A couple of months ago, one of our client teams found themselves facing a difficult decision. They realized that two functions they’d always kept separate really belonged under one leader. Keeping them separate created unnecessary complexity, causing extensive debates about overlapping resources, workflow and priorities. Combining them would eliminate confusion, increase speed and quality, and make the company more responsive to its customers.
That part was easy. The hard part? The people who ran the separate functions were both terrific. They were both long-time team members, great fits with the culture (absolutely “right person” for the organization), and fully capable of running the combined function really well (absolutely right for the seat). And they both wanted the job. A classic "how do you split the baby" moment.
If you were in this team’s shoes, what would you do?
What they did was to demonstrate uncommon courage. Instead of dodging the issue, deferring it, or trying to split the baby, they made a decision. None of them wanted to make it, but they all realized it was in the company’s best interest.
They combined the two seats into one and put one of the candidates in it. With genuine love and respect, they told the other candidate that he was very important to the company and that they would find a great seat for him, but it wouldn’t be a seat on the leadership team. They acknowledged unanimously that it was a very close call – one that easily could have gone the other way. And they did all of this openly as a team, with everyone – including both candidates for the combined seat – in the room.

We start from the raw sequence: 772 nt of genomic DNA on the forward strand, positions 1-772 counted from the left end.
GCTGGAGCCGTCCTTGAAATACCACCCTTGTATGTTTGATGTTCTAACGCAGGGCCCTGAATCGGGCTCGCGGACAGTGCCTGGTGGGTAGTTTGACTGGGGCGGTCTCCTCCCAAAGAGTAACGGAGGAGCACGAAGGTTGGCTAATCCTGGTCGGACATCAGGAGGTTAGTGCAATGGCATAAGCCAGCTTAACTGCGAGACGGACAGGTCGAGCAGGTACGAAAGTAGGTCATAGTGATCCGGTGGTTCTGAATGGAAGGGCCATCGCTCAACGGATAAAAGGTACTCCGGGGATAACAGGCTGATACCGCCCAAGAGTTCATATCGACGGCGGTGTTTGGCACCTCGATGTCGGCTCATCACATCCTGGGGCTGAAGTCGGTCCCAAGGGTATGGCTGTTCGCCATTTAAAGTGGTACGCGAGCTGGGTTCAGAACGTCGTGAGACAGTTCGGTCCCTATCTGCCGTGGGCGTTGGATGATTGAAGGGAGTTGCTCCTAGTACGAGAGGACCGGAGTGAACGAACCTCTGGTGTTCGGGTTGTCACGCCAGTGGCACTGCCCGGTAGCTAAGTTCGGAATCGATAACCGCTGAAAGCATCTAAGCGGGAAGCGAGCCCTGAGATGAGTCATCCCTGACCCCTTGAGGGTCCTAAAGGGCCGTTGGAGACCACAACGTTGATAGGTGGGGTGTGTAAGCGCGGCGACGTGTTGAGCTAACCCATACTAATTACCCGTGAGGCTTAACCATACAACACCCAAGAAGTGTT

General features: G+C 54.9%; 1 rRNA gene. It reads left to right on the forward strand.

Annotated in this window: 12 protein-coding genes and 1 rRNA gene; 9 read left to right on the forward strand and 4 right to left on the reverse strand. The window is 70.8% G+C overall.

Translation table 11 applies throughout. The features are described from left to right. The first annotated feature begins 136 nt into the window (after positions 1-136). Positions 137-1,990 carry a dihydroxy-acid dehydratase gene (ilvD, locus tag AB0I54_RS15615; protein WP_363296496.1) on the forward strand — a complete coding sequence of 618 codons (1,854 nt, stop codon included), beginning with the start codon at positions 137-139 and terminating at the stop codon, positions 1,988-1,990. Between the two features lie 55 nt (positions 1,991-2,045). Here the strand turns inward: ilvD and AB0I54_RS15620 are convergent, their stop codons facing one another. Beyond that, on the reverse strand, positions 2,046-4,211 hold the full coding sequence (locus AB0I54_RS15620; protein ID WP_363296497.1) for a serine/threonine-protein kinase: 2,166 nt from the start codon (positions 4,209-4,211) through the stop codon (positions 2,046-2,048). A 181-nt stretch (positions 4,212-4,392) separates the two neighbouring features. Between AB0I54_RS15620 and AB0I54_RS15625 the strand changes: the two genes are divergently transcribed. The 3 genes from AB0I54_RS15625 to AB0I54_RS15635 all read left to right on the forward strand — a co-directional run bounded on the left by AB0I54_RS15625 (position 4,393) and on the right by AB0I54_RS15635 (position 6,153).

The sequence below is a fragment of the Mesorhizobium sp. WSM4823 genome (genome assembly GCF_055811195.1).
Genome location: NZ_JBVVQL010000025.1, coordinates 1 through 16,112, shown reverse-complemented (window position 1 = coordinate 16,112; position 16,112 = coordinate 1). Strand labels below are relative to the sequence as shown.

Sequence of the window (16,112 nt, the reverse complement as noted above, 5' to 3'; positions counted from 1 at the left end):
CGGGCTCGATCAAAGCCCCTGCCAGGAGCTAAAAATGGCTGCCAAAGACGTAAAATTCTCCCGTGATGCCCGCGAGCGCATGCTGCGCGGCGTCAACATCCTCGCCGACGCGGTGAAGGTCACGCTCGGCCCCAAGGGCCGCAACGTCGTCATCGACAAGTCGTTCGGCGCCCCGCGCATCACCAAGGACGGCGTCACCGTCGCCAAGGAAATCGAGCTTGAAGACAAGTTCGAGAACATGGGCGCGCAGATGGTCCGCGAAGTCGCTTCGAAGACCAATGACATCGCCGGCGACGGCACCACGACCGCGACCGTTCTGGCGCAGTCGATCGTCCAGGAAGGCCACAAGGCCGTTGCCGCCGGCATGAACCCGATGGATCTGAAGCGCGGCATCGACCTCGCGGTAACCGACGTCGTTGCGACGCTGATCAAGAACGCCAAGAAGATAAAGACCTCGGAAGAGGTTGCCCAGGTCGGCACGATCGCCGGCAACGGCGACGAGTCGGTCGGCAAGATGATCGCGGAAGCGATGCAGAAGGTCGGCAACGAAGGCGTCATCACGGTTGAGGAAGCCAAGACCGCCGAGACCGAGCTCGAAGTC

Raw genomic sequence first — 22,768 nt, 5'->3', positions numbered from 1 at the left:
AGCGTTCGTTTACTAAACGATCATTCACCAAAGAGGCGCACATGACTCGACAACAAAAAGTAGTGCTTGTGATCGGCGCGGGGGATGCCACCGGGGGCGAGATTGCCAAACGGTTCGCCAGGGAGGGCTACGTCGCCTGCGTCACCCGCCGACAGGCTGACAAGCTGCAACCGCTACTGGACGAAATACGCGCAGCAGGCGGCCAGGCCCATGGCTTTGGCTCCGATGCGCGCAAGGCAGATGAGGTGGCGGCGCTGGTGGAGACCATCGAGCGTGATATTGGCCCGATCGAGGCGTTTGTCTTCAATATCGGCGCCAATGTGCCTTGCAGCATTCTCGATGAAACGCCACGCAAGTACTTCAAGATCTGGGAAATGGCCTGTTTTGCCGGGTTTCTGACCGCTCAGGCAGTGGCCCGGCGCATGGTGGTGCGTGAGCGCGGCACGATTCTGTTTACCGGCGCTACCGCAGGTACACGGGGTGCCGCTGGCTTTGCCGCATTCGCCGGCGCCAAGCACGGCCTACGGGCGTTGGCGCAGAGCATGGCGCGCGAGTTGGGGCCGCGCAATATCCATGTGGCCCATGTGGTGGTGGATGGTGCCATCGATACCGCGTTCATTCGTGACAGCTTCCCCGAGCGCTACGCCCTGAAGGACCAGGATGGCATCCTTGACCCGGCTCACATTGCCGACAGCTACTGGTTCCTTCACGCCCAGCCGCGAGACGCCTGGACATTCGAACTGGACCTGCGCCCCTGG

As a result, their leadership team is leaner, more nimble and more effective. Decisions get made faster and better. The entire leadership team agrees that it was the right thing to do.
They also agree that it actually wasn’t as hard as they thought it would be, which has made them even more courageous.
A month or so later, it became clear that another member of the leadership team – who also is a part owner of the business – was struggling to do his job. The rest of the team told him that what he offered as explanations they saw as defensiveness. They made it clear that they like and care about him personally, but that their first obligation is to the company. They promised to support him in every way they could, but made it clear that if he didn’t turn things around in 90 days, they would remove him from the leadership team and put someone else in the seat. Again, they did this as a team, combining love and respect with absolute openness and honesty, and with the best interest of the company at heart.
These are bold examples from a team that is strong and getting stronger. But we all find ourselves in this situation all the time – facing issues we'd much rather avoid.
Are you and your team facing – or avoiding – one of those issues today? If you are, don't worry. It just makes you normal. What will make you uncommon is finding the extra bit of courage that let's you deal with it. You'll be glad you did!